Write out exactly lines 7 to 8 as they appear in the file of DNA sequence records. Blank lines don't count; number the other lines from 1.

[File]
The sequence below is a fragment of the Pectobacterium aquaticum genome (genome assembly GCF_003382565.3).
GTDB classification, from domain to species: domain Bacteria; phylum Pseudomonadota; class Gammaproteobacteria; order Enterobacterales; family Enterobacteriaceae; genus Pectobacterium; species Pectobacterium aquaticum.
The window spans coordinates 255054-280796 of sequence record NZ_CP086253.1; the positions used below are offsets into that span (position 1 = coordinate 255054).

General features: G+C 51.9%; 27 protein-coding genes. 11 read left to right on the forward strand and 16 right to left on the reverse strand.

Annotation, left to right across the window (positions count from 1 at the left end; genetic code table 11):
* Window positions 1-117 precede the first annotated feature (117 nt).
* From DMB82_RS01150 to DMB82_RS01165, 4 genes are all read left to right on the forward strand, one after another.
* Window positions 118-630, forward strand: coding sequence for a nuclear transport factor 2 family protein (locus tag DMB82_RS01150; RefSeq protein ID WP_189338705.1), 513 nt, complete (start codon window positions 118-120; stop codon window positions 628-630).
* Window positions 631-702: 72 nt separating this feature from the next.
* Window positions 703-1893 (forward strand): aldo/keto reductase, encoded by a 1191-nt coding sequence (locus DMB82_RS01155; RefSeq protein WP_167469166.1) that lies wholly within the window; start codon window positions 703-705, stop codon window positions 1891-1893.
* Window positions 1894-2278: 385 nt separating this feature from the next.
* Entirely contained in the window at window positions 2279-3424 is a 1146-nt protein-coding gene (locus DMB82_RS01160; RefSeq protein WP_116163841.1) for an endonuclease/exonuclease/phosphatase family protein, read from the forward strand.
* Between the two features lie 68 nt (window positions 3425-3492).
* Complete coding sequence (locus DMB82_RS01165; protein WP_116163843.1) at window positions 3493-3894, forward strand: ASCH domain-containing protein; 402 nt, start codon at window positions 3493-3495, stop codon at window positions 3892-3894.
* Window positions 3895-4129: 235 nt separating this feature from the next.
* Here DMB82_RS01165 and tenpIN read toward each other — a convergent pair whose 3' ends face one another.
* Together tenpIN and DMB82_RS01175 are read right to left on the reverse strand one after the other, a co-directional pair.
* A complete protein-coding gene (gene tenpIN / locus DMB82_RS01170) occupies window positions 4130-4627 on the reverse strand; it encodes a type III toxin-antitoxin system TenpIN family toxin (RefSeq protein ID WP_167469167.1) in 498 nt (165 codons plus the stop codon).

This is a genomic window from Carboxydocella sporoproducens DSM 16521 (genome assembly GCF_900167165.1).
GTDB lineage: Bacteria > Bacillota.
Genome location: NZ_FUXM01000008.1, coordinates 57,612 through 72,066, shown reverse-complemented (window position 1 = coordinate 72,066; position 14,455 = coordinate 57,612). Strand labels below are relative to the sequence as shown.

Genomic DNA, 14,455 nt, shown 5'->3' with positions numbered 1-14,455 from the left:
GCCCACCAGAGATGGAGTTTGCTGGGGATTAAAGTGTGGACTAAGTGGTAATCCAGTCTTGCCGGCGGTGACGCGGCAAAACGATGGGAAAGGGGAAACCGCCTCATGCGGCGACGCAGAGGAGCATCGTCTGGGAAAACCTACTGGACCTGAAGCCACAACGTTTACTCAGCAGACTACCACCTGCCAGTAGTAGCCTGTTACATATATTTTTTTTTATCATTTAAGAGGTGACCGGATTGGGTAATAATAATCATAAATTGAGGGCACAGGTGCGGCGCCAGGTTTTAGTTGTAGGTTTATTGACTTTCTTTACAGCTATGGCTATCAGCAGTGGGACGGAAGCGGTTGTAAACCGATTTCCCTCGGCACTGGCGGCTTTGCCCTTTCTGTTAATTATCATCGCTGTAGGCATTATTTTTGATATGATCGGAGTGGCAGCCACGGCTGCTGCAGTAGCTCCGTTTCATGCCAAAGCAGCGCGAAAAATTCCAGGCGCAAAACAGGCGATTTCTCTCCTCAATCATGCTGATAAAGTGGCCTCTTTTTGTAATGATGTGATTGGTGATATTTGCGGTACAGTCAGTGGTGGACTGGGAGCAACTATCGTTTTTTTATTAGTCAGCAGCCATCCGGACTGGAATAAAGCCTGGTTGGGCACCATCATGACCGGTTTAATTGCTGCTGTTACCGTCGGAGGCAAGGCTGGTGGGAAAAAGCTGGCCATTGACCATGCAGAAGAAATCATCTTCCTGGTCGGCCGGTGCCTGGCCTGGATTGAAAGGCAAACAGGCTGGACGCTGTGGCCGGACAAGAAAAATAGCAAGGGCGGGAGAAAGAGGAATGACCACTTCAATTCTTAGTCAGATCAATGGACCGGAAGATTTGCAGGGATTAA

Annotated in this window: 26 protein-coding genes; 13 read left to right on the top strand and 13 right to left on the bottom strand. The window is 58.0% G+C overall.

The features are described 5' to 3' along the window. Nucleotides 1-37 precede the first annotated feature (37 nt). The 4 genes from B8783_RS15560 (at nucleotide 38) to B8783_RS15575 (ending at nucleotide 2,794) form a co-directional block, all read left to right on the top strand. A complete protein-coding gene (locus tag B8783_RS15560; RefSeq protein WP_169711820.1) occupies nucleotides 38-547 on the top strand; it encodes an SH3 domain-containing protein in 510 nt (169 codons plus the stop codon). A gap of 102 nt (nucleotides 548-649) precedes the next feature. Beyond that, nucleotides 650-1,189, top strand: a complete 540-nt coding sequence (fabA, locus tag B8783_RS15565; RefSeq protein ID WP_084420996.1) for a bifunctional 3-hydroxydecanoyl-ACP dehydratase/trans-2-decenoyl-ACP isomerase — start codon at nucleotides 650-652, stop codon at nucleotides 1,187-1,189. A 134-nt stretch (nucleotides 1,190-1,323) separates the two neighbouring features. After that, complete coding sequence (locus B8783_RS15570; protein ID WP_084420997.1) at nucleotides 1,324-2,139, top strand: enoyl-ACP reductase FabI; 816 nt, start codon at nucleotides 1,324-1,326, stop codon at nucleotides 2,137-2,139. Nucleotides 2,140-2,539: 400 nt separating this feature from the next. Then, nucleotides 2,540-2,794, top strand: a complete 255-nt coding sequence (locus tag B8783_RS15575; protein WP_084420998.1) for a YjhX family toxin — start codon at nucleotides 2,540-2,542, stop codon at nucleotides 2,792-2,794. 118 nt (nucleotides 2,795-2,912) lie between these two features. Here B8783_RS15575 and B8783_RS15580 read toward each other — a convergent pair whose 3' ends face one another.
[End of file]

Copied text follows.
* From DMB82_RS01150 to DMB82_RS01165, 4 genes are all read left to right on the forward strand, one after another.
* Window positions 118-630, forward strand: coding sequence for a nuclear transport factor 2 family protein (locus tag DMB82_RS01150; RefSeq protein ID WP_189338705.1), 513 nt, complete (start codon window positions 118-120; stop codon window positions 628-630).